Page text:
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'The Not-so-simple Pendulum 1' printed from http://nrich.maths.org/

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Why do this problem?

This problem takes one of the simplest differential equations of mechanics -- the simple harmonic approximation to pendulum motion -- and gives students the opportunity to probe the assumptions underlying its derivation. This gives both practice into calculating the impact of numerical changes in equations along with some insights into mathematical modelling and non-linear differential equations, which will be of interest and use to students wishing to study a STEM course at university.

The problem can be considered during a mechanics course, but is also well suited to students coming to the end of their school career who wish to prepare themselves for their degree course.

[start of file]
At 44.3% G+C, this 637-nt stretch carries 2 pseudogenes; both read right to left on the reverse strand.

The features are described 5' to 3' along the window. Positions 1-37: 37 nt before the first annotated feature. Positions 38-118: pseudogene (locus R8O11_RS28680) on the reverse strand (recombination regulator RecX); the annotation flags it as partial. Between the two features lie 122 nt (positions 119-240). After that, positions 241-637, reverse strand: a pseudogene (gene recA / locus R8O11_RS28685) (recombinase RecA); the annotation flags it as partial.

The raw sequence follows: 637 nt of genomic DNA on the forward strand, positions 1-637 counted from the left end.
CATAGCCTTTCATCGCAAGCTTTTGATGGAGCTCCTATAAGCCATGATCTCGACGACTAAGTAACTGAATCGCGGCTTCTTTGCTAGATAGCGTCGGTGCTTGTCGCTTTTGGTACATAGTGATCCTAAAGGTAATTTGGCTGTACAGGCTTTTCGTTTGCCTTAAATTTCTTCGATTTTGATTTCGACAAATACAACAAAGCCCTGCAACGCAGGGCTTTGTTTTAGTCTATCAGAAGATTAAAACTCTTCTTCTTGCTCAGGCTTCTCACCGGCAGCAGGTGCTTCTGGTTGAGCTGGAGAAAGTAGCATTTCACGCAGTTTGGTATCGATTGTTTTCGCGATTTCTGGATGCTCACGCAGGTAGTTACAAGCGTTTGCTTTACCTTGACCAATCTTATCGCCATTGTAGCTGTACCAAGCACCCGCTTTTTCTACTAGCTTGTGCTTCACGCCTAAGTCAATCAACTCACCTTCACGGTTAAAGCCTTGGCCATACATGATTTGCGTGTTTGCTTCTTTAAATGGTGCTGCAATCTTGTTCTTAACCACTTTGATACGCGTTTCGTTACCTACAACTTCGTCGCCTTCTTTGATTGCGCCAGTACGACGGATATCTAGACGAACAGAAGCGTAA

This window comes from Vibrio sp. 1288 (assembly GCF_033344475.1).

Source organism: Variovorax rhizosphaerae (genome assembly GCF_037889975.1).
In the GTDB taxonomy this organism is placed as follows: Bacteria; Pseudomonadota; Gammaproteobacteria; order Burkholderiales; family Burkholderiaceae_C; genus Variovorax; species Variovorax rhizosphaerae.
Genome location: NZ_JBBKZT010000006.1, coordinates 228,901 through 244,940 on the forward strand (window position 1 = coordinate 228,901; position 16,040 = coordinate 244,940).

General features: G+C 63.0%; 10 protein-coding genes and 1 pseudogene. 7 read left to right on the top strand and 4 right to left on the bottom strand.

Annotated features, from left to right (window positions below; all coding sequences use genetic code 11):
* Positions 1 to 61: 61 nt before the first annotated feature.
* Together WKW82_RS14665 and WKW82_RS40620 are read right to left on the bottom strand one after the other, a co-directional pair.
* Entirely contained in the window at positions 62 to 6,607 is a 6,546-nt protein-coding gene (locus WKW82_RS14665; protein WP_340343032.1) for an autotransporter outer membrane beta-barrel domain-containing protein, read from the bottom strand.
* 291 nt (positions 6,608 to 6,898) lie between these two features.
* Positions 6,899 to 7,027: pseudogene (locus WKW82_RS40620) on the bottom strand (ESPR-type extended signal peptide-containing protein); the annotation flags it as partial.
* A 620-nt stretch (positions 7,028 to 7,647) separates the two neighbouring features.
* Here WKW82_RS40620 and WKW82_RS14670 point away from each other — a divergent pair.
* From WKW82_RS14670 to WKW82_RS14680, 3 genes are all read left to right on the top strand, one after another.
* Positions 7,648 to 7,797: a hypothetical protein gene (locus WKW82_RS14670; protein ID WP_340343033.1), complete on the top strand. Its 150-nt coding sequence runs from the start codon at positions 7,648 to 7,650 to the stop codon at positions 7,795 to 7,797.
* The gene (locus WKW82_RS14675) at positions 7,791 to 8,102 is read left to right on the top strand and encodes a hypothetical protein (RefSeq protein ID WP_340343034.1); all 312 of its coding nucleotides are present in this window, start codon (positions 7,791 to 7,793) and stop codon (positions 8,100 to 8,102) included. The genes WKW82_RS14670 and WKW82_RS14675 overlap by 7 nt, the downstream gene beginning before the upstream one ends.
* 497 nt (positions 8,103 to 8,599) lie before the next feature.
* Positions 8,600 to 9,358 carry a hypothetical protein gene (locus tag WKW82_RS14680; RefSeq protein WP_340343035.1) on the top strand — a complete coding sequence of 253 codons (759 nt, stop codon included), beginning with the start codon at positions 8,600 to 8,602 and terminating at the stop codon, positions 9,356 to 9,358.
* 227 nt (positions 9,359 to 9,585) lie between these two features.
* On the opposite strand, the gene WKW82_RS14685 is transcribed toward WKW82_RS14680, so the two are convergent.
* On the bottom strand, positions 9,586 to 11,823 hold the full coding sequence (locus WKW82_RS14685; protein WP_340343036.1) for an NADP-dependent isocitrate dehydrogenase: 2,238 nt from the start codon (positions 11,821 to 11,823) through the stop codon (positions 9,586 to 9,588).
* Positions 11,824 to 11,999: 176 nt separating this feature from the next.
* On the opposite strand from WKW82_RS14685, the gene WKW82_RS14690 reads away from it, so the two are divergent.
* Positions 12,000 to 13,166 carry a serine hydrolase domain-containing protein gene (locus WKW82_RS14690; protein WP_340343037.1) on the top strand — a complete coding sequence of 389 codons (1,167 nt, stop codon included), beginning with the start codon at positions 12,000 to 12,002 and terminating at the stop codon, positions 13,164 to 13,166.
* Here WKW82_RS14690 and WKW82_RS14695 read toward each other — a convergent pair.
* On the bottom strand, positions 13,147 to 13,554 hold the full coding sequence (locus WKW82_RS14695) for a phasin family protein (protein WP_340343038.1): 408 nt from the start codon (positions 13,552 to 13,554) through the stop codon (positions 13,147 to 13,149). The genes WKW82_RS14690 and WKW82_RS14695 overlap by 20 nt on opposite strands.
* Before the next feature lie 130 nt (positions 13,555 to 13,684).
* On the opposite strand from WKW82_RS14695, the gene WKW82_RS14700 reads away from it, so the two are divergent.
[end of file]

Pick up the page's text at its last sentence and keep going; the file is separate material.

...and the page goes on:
Possible approach

The ideas in this problem are fascinating and students should be encouraged to solve the problem reflectively, thinking about the implication of any of their numerical calculations.

Throughout the problem, this key focus should be stressed: when does the assumption for SHM give rise to good approximations? Students used to a prescriptive approach to differential equations might need to be encouraged to develop their own criteria for a 'good approximation'. There is no need to be vague about this, and the better modellers will understand this.

Key questions

Are you clear as to what you are trying to do?

Have you related the answer back to the physical situations?


Possible extension

The problem naturally continues with Not-so-simple Pendulum 2 in which the focus is on the solution of more difficult differential equations. You could also read about modelling assumptions in mechanics.

Possible support

You could ignore the part about deriving the equation and simply work from the equation directly.